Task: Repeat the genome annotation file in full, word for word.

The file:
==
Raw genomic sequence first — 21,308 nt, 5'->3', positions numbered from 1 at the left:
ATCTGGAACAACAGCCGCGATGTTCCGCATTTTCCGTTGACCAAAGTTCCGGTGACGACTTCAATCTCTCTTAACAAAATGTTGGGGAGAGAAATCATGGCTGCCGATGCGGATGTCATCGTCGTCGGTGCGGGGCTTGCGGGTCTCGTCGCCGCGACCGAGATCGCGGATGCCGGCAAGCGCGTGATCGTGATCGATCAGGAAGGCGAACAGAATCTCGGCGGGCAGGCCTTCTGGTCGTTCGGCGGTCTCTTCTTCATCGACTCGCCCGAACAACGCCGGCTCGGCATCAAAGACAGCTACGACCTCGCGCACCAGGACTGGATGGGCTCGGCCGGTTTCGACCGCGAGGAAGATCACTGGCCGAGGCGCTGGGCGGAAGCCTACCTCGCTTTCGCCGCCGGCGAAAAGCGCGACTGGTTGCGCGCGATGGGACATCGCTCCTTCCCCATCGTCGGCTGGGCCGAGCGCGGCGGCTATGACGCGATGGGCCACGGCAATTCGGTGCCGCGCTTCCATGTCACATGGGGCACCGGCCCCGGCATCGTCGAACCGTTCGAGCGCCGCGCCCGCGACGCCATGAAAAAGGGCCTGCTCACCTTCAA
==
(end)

Raw genomic sequence first — 21,308 nt, 5'->3', positions numbered from 1 at the left:
ATCTGGAACAACAGCCGCGATGTTCCGCATTTTCCGTTGACCAAAGTTCCGGTGACGACTTCAATCTCTCTTAACAAAATGTTGGGGAGAGAAATCATGGCTGCCGATGCGGATGTCATCGTCGTCGGTGCGGGGCTTGCGGGTCTCGTCGCCGCGACCGAGATCGCGGATGCCGGCAAGCGCGTGATCGTGATCGATCAGGAAGGCGAACAGAATCTCGGCGGGCAGGCCTTCTGGTCGTTCGGCGGTCTCTTCTTCATCGACTCGCCCGAACAACGCCGGCTCGGCATCAAAGACAGCTACGACCTCGCGCACCAGGACTGGATGGGCTCGGCCGGTTTCGACCGCGAGGAAGATCACTGGCCGAGGCGCTGGGCGGAAGCCTACCTCGCTTTCGCCGCCGGCGAAAAGCGCGACTGGTTGCGCGCGATGGGACATCGCTCCTTCCCCATCGTCGGCTGGGCCGAGCGCGGCGGCTATGACGCGATGGGCCACGGCAATTCGGTGCCGCGCTTCCATGTCACATGGGGCACCGGCCCCGGCATCGTCGAACCGTTCGAGCGCCGCGCCCGCGACGCCATGAAAAAGGGCCTGCTCACCTTCAA